Software-defined wireless networks provide a unified control plane for wireless hardware to dynamically optimize heterogeneous hardware across multiple spectral bands. The control plane allows for dynamic configuration of radio parameters such as channel, power control, antenna parameters to minimize interference and provide the required performance to heterogenous applications. The control plane can also provide seamless handoff between different wireless networks as well as utilize multiple networks simultaneously to provide robustness as required for demanding applications such as video and real-time control.

 

 

Distributed sensing, communications, and control

This area of research focuses on the interplay between control and communication, optimal sparse sensing and state estimation for high dimensional control systems, as well as sensor placement, outage detection and cyber physical security. We looked at the problem of estimating high-dimensional autoregressive time series from measurements arising from a large number of distributed sensors. Communication or computational constraints may lead to collection of sampled noisy measurements; we investigated estimation performance with this corruption and also observed how placing structural constraints on the time series improves performance. Future directions would include performing this estimation in a distributed setting or controlling and simultaneously learning high-dimensional dynamical systems.

 

 

Bio-inspired forms of communication using chemical and molecular signals

In this paradigm of molecular communication, the transmitter releases chemicals or molecules, and encodes information on some property of these signals such as their timing or concentration. The signal then propagates through the medium between the transmitter and the receiver via means such as diffusion, until it arrives at the receiver where the signal is detected and the information decoded. This new multidisciplinary field can be used for in-body communication, secrecy, networking microscale and nanoscale devices, infrastructure monitoring in smart cities and industrial complexes, as well as for underwater communications. Since these systems are fundamentally different from telecommunication systems, most techniques that have been developed over the past few decades to advance radio technology cannot be applied to them directly. This research is on how to use chemical and molecular signals to form networks of different scales (from kilometers to nanometers) by both adapting methods from modern telecommunications, and developing new techniques.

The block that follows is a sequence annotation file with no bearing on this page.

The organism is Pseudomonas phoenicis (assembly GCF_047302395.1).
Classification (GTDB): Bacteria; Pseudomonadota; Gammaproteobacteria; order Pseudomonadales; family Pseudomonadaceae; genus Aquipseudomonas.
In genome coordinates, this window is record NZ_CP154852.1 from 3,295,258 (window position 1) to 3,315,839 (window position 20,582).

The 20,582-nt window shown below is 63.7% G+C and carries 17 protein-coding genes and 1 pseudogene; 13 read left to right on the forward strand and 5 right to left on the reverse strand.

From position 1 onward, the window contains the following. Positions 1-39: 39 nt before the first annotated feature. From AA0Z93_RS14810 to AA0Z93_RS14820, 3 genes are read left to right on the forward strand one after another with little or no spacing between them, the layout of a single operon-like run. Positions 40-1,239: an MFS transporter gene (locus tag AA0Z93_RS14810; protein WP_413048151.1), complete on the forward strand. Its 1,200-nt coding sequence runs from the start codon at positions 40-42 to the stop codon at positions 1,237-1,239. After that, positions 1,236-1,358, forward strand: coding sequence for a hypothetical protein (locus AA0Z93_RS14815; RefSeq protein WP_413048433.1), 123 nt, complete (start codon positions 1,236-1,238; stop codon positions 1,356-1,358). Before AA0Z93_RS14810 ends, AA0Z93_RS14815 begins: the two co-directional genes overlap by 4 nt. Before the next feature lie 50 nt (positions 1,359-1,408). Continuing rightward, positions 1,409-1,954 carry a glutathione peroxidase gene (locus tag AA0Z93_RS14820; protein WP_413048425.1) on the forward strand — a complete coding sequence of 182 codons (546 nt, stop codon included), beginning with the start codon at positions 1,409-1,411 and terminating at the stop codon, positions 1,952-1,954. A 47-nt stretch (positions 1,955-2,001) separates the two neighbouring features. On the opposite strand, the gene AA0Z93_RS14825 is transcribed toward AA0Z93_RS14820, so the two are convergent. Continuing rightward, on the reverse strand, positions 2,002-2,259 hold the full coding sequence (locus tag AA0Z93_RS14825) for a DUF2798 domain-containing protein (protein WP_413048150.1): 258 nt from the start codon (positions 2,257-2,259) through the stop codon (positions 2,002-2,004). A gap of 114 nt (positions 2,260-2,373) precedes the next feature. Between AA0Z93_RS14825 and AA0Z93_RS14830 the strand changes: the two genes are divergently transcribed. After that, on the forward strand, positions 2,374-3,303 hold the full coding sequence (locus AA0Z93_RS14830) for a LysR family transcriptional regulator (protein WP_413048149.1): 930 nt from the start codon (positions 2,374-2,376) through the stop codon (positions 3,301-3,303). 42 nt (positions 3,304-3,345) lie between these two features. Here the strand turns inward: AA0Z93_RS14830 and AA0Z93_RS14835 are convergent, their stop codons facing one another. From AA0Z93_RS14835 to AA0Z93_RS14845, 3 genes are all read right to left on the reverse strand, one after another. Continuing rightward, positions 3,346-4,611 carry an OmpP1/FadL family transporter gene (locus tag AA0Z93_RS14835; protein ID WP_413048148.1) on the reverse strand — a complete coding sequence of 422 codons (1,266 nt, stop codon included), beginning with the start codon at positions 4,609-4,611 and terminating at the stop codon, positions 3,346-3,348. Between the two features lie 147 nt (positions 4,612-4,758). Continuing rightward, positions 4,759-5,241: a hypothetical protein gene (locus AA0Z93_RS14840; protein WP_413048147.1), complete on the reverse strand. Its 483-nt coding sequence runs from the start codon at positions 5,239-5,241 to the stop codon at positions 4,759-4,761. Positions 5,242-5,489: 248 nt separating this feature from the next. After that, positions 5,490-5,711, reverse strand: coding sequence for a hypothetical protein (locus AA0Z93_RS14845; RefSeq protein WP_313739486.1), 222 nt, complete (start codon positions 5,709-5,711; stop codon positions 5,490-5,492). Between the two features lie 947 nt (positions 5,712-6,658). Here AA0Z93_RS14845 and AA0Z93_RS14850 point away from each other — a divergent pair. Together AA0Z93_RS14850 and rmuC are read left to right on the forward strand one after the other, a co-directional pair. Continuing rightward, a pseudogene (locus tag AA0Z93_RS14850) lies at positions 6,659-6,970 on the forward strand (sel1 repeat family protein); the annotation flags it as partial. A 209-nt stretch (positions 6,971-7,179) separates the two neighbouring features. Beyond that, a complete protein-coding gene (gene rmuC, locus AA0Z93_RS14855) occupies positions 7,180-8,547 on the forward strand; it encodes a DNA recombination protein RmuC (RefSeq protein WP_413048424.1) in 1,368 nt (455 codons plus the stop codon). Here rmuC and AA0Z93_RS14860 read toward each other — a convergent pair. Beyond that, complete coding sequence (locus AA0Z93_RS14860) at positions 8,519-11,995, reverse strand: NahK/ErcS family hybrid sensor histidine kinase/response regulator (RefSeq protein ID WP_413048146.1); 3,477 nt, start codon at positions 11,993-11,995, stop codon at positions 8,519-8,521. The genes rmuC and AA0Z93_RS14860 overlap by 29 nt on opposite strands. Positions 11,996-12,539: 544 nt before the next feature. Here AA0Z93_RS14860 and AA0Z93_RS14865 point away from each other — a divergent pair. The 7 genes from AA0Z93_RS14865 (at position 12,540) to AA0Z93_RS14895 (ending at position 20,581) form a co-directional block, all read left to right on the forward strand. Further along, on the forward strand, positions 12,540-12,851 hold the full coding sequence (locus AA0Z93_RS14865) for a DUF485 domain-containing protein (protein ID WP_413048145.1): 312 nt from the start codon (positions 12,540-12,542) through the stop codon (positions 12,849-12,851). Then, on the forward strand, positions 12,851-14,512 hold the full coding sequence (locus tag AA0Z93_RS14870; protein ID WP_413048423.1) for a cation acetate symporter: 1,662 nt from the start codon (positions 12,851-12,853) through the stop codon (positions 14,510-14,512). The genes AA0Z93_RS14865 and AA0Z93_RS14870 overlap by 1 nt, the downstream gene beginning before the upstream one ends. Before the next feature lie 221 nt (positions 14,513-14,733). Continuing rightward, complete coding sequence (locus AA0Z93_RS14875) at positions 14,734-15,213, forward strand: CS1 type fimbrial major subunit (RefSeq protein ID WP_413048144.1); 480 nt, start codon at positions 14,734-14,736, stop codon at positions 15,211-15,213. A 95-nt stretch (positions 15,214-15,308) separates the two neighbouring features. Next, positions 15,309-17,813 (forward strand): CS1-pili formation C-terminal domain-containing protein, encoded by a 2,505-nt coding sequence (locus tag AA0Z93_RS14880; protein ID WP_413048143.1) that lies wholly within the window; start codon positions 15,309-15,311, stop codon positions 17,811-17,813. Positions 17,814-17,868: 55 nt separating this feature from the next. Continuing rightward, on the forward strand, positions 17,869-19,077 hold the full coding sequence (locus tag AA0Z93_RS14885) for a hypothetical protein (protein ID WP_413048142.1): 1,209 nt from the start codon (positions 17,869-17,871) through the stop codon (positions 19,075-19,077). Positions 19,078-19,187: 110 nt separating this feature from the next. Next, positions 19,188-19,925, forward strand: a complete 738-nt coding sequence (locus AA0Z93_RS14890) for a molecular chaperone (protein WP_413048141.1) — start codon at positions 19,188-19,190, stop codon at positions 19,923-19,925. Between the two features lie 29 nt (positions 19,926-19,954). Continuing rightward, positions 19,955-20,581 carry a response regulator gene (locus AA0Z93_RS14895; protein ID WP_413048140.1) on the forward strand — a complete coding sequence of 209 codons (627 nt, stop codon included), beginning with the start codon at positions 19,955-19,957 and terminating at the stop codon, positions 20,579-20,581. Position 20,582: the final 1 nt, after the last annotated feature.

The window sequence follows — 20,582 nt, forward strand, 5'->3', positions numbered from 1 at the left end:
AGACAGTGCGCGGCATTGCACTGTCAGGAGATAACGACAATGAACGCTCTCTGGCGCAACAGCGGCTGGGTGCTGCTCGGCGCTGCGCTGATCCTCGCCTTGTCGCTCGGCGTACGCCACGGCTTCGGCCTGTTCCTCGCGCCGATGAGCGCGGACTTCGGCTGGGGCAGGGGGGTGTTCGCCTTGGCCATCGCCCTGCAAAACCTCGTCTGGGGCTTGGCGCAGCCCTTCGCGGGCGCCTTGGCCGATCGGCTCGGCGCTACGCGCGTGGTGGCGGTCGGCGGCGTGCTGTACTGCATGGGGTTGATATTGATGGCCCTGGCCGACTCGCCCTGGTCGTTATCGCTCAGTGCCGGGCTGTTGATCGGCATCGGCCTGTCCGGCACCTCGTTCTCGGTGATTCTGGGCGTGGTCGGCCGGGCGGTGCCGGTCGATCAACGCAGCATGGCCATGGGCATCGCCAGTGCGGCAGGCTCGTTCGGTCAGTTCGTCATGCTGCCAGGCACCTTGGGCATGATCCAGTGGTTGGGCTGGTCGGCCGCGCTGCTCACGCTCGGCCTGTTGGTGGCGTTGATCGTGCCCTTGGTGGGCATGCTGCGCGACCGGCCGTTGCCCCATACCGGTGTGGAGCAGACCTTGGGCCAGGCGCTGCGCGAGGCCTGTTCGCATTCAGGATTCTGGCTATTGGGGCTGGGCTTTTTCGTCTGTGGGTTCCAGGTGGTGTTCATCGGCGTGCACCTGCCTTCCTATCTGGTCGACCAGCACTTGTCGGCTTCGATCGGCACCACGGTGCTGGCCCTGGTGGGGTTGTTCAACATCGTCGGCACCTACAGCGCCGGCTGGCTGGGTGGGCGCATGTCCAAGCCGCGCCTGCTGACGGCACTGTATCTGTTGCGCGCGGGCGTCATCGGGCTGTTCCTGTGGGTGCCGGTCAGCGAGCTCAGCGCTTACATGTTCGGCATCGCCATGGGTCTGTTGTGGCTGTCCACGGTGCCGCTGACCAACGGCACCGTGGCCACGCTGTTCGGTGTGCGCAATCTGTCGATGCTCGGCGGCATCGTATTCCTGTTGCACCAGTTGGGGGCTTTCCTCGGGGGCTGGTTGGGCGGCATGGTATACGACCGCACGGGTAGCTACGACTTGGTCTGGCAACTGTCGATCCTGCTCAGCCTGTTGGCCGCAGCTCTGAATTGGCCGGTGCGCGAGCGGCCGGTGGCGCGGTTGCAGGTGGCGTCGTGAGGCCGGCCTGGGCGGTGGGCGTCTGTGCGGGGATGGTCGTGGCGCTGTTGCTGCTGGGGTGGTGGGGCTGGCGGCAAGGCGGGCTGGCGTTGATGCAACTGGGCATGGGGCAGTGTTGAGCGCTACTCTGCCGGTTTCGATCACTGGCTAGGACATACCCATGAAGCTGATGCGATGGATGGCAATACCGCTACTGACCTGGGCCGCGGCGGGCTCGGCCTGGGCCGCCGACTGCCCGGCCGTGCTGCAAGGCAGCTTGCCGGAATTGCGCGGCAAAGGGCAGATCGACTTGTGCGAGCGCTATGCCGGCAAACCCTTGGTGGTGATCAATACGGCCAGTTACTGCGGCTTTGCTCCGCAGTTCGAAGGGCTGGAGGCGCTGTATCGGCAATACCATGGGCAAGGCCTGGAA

Communications and signal processing in bioengineering and neuroscience

We develop signal processing algorithms for neuroscience, with a focus on epilepsy, one of the most common neurological disorders. While in most cases treating epilepsy with antiepileptic drugs is successful, this is not effective for about a third of the patients. The main treatment for such patients is a surgical procedure for removal of the seizure onset zone (SOZ), the area in the brain from which the seizures originate. The main tool for accurately identifying the SOZ is electrocorticography (ECoG) recordings taken from grids or strips of electrodes placed on the cortex. In this research we design algorithms for SOZ localization, detection and prediction of epileptic seizures, using ECoG recordings. We use tools from communication theory, signal processing and statistical signal processing, control theory, information theory, machine learning, graphs theory, and time-series analysis.

 

 

We have also applied signal processing methods to separate gene expression microarray mixed cell tissue samples. For example, tumor biopsy tissues that are profiled using microarrays contain a mixture of tumor cells, infiltrating immune cells and additional microenvironmental cells such as fibroblasts. Previous studies have shown that microarray measurements are well modeled as a linear mixture of multiple signatures from different cell types. This problem is almost identical to signal processing of hyper-spectral imaging. Thus, by incorporating state of the art signal processing tools we successfully identify the cell types in the mixture, extract their individual signatures and relative proportions per sample (Zuckerman et al. PLoS Comput Biol. 2013;9(8):e1003189). Application of this method to the abundance of gene expression microarray samples that exist in publicly available repositories can be a powerful tool for the discovery of phenomena otherwise not detected in the mixed tissue samples of individual experiments.